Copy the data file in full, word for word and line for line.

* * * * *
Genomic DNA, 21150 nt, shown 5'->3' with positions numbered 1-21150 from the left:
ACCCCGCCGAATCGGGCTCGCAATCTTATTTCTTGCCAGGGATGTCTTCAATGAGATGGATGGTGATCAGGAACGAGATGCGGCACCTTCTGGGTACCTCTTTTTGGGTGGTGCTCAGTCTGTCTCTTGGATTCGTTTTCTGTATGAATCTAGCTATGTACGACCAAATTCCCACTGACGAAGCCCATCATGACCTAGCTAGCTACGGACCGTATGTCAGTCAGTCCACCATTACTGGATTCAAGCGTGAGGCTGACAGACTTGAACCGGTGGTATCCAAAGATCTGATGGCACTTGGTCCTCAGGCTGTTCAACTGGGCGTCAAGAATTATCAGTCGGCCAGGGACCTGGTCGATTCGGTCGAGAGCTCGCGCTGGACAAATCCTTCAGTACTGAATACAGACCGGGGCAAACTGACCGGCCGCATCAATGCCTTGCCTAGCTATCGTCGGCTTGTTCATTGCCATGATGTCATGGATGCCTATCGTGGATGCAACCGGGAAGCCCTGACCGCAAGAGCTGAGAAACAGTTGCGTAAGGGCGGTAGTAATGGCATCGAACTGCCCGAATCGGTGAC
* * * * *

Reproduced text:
Genomic DNA, 21150 nt, shown 5'->3' with positions numbered 1-21150 from the left:
ACCCCGCCGAATCGGGCTCGCAATCTTATTTCTTGCCAGGGATGTCTTCAATGAGATGGATGGTGATCAGGAACGAGATGCGGCACCTTCTGGGTACCTCTTTTTGGGTGGTGCTCAGTCTGTCTCTTGGATTCGTTTTCTGTATGAATCTAGCTATGTACGACCAAATTCCCACTGACGAAGCCCATCATGACCTAGCTAGCTACGGACCGTATGTCAGTCAGTCCACCATTACTGGATTCAAGCGTGAGGCTGACAGACTTGAACCGGTGGTATCCAAAGATCTGATGGCACTTGGTCCTCAGGCTGTTCAACTGGGCGTCAAGAATTATCAGTCGGCCAGGGACCTGGTCGATTCGGTCGAGAGCTCGCGCTGGACAAATCCTTCAGTACTGAATACAGACCGGGGCAAACTGACCGGCCGCATCAATGCCTTGCCTAGCTATCGTCGGCTTGTTCATTGCCATGATGTCATGGATGCCTATCGTGGATGCAACCGGGAAGCCCTGACCGCAAGAGCTGAGAAACAGTTGCGTAAGGGCGGTAGTAATGGCATCGAACTGCCCGAATCGGTGAC